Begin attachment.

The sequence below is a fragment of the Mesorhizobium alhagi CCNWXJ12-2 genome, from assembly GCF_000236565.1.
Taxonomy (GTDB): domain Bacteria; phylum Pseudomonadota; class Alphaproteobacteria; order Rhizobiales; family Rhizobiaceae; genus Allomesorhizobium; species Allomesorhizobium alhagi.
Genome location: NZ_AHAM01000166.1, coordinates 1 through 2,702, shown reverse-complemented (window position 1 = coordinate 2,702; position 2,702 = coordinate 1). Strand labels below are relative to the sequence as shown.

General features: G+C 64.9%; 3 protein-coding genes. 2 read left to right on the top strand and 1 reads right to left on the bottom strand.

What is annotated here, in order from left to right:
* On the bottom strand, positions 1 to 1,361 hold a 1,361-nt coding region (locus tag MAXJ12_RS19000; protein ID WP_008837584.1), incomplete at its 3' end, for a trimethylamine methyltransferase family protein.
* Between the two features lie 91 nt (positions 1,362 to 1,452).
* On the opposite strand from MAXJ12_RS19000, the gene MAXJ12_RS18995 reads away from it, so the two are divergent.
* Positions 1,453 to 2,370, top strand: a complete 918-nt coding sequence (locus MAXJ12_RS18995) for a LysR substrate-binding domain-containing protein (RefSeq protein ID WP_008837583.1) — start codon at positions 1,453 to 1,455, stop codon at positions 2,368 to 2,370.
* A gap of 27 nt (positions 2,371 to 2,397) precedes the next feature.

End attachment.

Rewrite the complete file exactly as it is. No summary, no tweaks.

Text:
The sequence below is a fragment of the Mesorhizobium alhagi CCNWXJ12-2 genome, from assembly GCF_000236565.1.
Taxonomy (GTDB): domain Bacteria; phylum Pseudomonadota; class Alphaproteobacteria; order Rhizobiales; family Rhizobiaceae; genus Allomesorhizobium; species Allomesorhizobium alhagi.
Genome location: NZ_AHAM01000166.1, coordinates 1 through 2,702, shown reverse-complemented (window position 1 = coordinate 2,702; position 2,702 = coordinate 1). Strand labels below are relative to the sequence as shown.

General features: G+C 64.9%; 3 protein-coding genes. 2 read left to right on the top strand and 1 reads right to left on the bottom strand.

What is annotated here, in order from left to right:
* On the bottom strand, positions 1 to 1,361 hold a 1,361-nt coding region (locus tag MAXJ12_RS19000; protein ID WP_008837584.1), incomplete at its 3' end, for a trimethylamine methyltransferase family protein.
* Between the two features lie 91 nt (positions 1,362 to 1,452).
* On the opposite strand from MAXJ12_RS19000, the gene MAXJ12_RS18995 reads away from it, so the two are divergent.
* Positions 1,453 to 2,370, top strand: a complete 918-nt coding sequence (locus MAXJ12_RS18995) for a LysR substrate-binding domain-containing protein (RefSeq protein ID WP_008837583.1) — start codon at positions 1,453 to 1,455, stop codon at positions 2,368 to 2,370.
* A gap of 27 nt (positions 2,371 to 2,397) precedes the next feature.